After being snubbed by the GOP membership of the Wisconsin legislature, the Milwaukee native and former NFL Quarterback will be honored as part of Black History Month by the Milwaukee Common Council:


Colin Kaepernick will be honored by the City of Milwaukee after Republican lawmakers in Madison rejected efforts to recognize him statewide.  


Kaepernick, who was born in Milwaukee, will now be featured in the city’s “28 Days of Black History” project, seven African American aldermen said Friday.


The announcement comes just days after Republicans in the state Legislature rejected a move by black lawmakers to recognize Kaepernick as part of Wisconsin’s Black History Month.


“It is unfortunate that certain state legislators in Madison have worked in opposition to their African American colleagues to block Wisconsin native Colin Kaepernick from being included in a state Black History Month resolution,” the aldermen said. “Unlike some in Madison we are truly honored to feature Colin Kaepernick as part of our Black History celebration.”


The statement was signed by Milwaukee Common Council President Ashanti Hamilton, Alds. Milele Coggs, Russell W. Stamper II, Chantia Lewis, Khalif J. Rainey, Cavalier Johnson and Nikiya Dodd.


“We understand that Mr. Kaepernick is a controversial figure, but black history makers tend to be controversial by nature,” they added. “Few, if any, were accepted by the broader society when they were doing their work, but in hindsight, our nation recognizes that their counter-cultural actions were crucial to the growth of our country.”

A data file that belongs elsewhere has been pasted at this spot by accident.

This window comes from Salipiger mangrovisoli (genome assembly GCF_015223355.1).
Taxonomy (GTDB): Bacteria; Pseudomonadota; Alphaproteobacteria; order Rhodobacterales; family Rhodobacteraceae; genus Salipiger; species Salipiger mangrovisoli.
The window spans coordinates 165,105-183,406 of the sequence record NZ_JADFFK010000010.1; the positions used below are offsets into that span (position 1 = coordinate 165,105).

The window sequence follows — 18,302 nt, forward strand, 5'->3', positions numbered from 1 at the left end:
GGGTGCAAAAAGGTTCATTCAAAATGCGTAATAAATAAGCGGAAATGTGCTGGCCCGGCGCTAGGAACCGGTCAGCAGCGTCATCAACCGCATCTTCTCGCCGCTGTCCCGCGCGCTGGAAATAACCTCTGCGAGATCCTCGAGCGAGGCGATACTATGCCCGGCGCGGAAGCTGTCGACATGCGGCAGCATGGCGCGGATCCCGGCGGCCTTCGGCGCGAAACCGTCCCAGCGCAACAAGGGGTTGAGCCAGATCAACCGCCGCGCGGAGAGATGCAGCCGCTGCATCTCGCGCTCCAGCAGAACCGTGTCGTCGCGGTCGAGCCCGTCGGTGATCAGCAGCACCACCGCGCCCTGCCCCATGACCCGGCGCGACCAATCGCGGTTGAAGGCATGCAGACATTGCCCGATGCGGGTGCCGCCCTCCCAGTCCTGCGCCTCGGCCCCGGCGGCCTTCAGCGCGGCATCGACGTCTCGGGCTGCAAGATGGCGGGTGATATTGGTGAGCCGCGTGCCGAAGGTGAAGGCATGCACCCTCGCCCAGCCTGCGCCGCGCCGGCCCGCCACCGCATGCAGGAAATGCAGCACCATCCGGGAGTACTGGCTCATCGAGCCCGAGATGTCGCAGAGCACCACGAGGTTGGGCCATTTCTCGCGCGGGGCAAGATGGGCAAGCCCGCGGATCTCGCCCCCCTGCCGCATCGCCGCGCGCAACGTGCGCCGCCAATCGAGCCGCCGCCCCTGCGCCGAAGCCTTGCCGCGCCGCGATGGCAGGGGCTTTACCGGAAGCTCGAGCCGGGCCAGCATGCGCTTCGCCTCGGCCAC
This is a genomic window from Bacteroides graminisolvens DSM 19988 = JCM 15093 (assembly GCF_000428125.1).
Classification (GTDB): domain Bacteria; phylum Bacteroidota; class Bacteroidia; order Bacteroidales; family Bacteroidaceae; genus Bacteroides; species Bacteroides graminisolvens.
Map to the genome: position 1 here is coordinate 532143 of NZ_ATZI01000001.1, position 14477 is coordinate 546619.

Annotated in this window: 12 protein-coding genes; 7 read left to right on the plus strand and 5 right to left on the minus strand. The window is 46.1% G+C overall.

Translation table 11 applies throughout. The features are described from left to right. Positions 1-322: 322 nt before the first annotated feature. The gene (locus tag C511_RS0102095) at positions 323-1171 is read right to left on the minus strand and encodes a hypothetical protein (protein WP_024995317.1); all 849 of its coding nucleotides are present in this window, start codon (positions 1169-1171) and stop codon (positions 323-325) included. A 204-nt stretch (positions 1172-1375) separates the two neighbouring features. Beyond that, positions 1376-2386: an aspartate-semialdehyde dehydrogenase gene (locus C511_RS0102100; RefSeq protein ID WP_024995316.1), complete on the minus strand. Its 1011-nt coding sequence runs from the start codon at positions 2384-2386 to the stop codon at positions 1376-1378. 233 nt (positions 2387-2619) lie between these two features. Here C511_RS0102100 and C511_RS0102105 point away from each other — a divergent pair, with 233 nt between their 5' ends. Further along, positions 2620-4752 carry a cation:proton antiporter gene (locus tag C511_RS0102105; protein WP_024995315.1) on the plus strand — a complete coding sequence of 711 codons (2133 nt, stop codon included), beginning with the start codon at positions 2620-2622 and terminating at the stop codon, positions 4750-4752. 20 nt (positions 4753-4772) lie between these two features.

Milwaukee’s move came after tempers flared at the state Capitol amid GOP opposition to honor Kaepernick, a former National Football League quarterback who has drawn attention — and stirred controversy — for kneeling during the national anthem to protest the treatment of black people.


“Mr. Kaepernick was born in Milwaukee and his willingness to stand up for what he believes and against the violent and oppressive (and sometimes deadly) treatment of black and brown citizens by law enforcement has brought attention to some of the most important issues of our time,” the Milwaukee aldermen said. “Quite simply, by doing so he has made history.”


Some, including Coggs and Lewis, wore shirts this week showing their support for the quarterback.


Coggs was recognized in the state resolution, which was approved at the Capitol after Republicans pulled Kaepernick’s name from it. 


The council members also noted that Kaepernick has “donated generously to help many worthwhile causes” including two Milwaukee groups, the I Will Not Die Young Campaign and Urban Underground.


Kaepernick will now be included in Milwaukee’s 28 Days of Black History project, which means he will be featured on the city’s website and on the City Channel. Others featured include Wisconsin Black Historical Society and Museum founder Clayborn Benson, state Rep. Kalan Haywood, Lt. Gov. Mandela Barnes, Henry “Hank” Aaron, Health Commissioner Jeanette Kowalik and others.


“Black history is still being written and is ever developing,” the group of council members said.

Update on February 16, 2019. In the initial article and resolution, Milwaukee’s seven African-American alderpersons were the official signees. But in the final release thirteen of the fifteen alders supported the resolution: : Common Council President Ashanti Hamilton, Alds. Milele Coggs, Russell W. Stamper II, Chantia Lewis, Khalif J. Rainey, Cavalier Johnson, Nikiya Dodd, Nik Kovac, Robert Bauman, José Pérez, Mark Borkowski, Michael Murphy and Tony Zielinski. The two who did not sign were Alds. Robert Donovan and Terry Witkowski.

Side note: it was announced today that Mr. Kaepernick and the National Football League have come to a financial settlement but terms will not be published.

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